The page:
The briefing was conducted by Ewen in his wonderfully laid back, sardonic, self deprecating humorous manner under which one sensed a man of enormous sailing and combat experience who nevertheless took great interest in the welfare of this band of sailors assembled under the Jester banner. We had all signed up voluntarily for this baby Jester and the main theme behind it and all the other was personal responsibility and good seamanship each to his own abilities, capabilities and experience. Turning back in the face of a Force 4 on the nose or continuing into the teeth of a bitter gale were both equally valid decisions. The only outcome that mattered was that we all ended up somewhere safely. The 'rules' were simple, each skipper was responsible for him/herself and boat, no inspections, it was not a race, depart Plymouth from 1100 on Sunday, leave Bishop Rock off the Isles of Scilly to Starboard, round the Fastnet to Starboard (if that was sensible it the circumstances) and on into Baltimore, or put into anywhere that you wanted to. With that message ringing in our ears it was time for dinner put on by the Sailing Club. Food, drinks, making new friends and yarning followed in equal measure.

After the do, Bernie and I repaired back to Mischief around 2300 and headed back up to Cargreen once again.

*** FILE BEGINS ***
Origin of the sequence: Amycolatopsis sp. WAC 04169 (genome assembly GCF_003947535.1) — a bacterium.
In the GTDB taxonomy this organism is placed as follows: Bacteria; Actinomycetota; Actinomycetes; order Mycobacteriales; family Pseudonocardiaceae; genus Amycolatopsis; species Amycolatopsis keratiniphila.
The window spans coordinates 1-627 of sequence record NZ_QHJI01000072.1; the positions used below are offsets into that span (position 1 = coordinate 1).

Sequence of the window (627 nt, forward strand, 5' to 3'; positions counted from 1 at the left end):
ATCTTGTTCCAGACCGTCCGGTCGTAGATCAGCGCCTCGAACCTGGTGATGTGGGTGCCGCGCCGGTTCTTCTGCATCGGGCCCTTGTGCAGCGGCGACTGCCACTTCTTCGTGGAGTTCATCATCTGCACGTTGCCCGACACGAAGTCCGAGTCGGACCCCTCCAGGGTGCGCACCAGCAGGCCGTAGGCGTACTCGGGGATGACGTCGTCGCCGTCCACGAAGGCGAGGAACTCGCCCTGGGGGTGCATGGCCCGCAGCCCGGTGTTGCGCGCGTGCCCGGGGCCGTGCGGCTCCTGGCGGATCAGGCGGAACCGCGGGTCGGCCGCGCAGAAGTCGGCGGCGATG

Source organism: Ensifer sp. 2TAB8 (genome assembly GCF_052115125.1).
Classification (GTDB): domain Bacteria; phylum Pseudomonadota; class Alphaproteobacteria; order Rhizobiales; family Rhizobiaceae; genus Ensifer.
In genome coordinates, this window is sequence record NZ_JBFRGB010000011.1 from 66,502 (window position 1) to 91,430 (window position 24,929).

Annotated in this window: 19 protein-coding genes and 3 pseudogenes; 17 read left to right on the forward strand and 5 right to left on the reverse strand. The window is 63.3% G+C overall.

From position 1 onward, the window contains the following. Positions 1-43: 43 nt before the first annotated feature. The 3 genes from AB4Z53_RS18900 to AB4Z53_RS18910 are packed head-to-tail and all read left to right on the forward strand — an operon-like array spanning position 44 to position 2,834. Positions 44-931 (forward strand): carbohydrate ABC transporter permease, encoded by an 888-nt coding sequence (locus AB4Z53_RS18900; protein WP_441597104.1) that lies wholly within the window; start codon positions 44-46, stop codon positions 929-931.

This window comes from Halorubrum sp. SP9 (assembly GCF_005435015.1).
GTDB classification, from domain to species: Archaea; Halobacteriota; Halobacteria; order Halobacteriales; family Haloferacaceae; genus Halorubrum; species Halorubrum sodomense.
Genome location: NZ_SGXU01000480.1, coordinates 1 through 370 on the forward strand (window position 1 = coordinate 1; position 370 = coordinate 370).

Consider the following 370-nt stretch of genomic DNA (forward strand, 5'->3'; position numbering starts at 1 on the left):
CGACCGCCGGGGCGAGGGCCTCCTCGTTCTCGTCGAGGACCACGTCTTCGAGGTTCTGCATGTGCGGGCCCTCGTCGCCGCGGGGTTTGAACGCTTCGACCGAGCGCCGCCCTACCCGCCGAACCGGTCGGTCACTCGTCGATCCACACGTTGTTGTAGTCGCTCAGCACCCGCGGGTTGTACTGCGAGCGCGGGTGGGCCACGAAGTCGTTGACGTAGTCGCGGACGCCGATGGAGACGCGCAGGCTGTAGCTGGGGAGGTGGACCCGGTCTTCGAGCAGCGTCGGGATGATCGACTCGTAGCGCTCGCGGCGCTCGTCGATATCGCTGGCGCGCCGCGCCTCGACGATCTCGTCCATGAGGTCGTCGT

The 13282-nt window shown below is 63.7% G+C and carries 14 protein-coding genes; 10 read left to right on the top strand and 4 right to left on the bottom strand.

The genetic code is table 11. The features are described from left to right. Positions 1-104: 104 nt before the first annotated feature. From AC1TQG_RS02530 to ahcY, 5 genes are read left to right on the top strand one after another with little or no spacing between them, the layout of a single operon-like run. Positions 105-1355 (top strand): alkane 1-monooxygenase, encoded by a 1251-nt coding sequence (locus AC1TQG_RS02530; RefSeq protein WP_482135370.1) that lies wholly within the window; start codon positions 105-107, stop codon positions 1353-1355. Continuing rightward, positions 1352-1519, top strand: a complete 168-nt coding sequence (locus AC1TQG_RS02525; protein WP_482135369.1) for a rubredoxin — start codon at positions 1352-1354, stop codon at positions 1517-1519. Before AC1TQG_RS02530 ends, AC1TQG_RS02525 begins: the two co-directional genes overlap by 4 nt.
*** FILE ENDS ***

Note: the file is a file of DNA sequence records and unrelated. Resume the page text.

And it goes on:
The start was at 1100 the next morning but the weather was pretty grotty with strong headwinds from the SW and so Bernie and I agreed we would give that a miss and spend the day doing battle with engine once again and leave either the following morning or later on Sunday. I cooked a hearty breakfast and we (mostly Bernie) set too once again. The last line of attack was the Governor mechanism that linked the throttle mechanism to the high-pressure fuel pump. Bernie suspected that perhaps it was malfunctioning in some way preventing enough diesel from getting to the injector. This was a fiddly operation that required gaining almost impossible access to the back of the engine using a mirror and numerous contortions. After a few hours of fiddling and a lengthy phone call to Mark, the engineer who had helped me install the engine we were not much wiser. I had a workshop manual but it was very difficult to establish with the very limited access whether or not the governor mechanism was working properly or not. At the end of all the poking about Bernie got what he thought was a reasonable if not particularly strong spray of fuel from the injector. The result was the same though. Not the semblance of a cough other than a very feeble one with a good squirt of Easy Start in the air intake. Time to face the fact that if I was going to undertake the Jester it would be without an engine. I confirmed my decision to carry on and spent the next few hours getting the boat tidied up and doing a few odd jobs in preparation for departure from Cargreen at around 1900. The weather had moderated slightly but the wind was still strong. The forecast was – Force 5-6 from the South West for the rest of the day and into Monday with calms then due on Tuesday. We wanted to make as much progress as possible before being becalmed. I was particularly concerned not to drift into the shipping lanes off the Isles of Scilly and be unable to take avoiding action! I then cooked a hearty curry which we consumed before our planned departure from Cargreen at around 1900.